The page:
The next day, the 7th of September, Scott Schutte told me that he, Doug, a friend Andy Bankert, who had just come off a research vessel, and I would be going back to Webster House to look for the little brown bird. Scott had a feeling it was not a sparrow. My knees were bothering me after walking the celery patches, so I told Scott that I would wait on the dike while they walked the area, about 100 yards from me. Moments later my radio crackled: “Good bird, get out here.” I worked my way out to them and was told that in the celery was a Rufous-tailed Robin. We worked the area but did not have enough folks to flush the bird. Doug went back and got another group. At that point we had 14 people to cover the area. We spread out and started moving through the area. That did it! The Rufous-tailed Robin flushed up and flew across giving all of us excellent looks. We put it up one more time and Doug got great photos to document the find. It was the second island record.
Toward the end of my time on St. Paul I was with Doug Gotchfeld again, and we located another Common Snipe in the Tonki Wetlands. The following day, September 11th, Doug asked me if I wouldn’t mind going back to the Tonki Wetlands as a birder in another group needed Common Snipe for a life bird. We gathered at the Tonki Wetlands and started to move through the marsh. A small snipe jumped up right between another birder and me. It was not a Common Snipe, but a Jack Snipe! My second one on St. Paul Island. That was a life bird for several people.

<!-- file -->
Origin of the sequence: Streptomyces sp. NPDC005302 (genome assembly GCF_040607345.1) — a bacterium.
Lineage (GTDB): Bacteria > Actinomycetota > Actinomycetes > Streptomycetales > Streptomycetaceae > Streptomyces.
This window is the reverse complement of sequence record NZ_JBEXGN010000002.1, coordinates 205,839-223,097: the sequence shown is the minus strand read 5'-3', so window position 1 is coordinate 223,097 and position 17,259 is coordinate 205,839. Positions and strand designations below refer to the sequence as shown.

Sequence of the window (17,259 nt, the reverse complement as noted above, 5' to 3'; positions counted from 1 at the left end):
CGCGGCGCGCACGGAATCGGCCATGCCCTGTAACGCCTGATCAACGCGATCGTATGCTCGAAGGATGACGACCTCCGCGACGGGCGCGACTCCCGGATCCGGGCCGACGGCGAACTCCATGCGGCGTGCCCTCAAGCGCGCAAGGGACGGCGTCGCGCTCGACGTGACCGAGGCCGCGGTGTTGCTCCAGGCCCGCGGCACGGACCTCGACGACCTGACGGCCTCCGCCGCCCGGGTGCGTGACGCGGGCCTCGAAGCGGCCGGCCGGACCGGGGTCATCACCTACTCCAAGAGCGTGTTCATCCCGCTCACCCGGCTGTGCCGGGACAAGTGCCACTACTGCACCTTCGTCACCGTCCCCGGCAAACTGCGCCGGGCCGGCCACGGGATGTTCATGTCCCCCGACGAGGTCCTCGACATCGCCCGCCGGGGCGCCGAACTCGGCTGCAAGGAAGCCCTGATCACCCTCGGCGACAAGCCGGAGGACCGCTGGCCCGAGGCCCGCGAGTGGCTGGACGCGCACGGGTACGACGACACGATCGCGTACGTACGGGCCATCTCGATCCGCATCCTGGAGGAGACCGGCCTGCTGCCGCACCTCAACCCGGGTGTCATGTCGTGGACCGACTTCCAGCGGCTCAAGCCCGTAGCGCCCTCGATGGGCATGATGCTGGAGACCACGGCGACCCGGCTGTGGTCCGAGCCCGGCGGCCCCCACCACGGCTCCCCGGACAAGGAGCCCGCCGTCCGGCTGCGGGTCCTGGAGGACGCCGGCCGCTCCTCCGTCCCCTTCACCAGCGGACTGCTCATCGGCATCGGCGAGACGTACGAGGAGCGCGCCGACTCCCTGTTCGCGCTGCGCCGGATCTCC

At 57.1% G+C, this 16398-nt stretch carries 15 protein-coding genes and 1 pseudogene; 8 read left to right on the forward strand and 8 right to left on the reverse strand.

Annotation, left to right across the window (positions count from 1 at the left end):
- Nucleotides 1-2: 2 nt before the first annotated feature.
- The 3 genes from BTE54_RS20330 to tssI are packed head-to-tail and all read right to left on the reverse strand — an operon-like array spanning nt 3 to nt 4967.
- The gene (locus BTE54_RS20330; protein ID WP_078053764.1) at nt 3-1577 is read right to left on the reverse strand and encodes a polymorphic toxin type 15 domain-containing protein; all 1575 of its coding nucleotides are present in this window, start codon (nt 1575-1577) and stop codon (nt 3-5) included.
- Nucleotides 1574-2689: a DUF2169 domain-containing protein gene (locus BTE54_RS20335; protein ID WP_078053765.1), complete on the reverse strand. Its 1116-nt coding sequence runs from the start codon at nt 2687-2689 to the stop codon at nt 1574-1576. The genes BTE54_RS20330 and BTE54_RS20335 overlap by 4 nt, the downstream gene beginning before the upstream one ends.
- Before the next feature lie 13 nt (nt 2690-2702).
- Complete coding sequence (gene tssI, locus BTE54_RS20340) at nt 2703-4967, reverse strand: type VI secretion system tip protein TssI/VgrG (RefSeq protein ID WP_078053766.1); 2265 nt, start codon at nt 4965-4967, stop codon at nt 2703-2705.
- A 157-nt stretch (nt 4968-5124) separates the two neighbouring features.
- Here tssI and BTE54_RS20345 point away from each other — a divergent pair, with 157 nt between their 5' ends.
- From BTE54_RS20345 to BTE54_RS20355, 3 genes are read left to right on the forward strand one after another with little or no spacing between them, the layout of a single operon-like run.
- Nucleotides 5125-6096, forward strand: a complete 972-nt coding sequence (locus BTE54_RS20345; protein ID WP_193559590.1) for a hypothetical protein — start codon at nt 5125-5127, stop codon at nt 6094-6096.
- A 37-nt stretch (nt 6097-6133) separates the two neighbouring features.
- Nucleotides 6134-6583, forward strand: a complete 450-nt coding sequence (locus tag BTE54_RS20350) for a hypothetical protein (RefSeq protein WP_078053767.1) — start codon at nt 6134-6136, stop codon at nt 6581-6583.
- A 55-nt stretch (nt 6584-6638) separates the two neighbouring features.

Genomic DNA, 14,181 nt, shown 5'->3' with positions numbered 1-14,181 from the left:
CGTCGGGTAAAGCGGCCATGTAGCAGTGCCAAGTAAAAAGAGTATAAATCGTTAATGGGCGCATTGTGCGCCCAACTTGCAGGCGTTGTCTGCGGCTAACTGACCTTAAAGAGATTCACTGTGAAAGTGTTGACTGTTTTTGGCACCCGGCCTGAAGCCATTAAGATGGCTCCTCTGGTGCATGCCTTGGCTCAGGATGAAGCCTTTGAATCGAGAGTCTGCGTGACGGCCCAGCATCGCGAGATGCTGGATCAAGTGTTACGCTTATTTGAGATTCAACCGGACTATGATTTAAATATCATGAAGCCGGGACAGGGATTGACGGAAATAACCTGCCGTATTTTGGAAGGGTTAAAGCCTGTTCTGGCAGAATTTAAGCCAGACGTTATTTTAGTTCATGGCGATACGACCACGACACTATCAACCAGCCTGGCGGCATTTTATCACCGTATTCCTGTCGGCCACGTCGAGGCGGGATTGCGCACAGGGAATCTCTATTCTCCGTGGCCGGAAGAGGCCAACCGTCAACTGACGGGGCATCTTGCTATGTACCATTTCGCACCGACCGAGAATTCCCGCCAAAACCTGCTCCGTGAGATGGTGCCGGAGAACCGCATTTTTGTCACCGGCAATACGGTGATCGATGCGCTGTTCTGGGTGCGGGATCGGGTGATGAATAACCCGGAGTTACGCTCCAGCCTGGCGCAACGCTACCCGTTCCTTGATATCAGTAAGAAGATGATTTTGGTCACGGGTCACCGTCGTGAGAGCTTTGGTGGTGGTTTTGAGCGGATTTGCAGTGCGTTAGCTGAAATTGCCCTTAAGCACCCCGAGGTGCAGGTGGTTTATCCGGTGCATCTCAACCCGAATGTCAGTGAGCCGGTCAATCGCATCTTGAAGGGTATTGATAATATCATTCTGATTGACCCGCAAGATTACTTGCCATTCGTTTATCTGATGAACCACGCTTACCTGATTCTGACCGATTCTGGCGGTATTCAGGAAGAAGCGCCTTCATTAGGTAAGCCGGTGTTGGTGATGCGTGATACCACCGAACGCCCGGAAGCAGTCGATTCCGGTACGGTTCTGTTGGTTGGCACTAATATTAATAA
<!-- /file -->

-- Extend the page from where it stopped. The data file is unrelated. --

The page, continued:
I left St. Paul on September 16th. Unfortunately for me, St. Paul Tours raised their prices significantly, so I have not returned to St. Paul since 2012. The island is still one of the best places to see Eurasian flycatchers and also Long-toed Stint, so I may return at some point to look for birds I still need for my ABA list.
MAP & PHOTOS
This post is part of a series on East Asian birds in Alaska, Siberia, and the Russian Far East. See also:
— Breeding Arctic Warbler Plus Vagrant Yellow-browed Warbler and Siberian Accentor in Alaska
— Birds of the Yamal Peninsula, Northwest Siberia
— Siberian Grouse and Blakiston’s Fish-Owl at Sikhote-Alin in the Russian Far East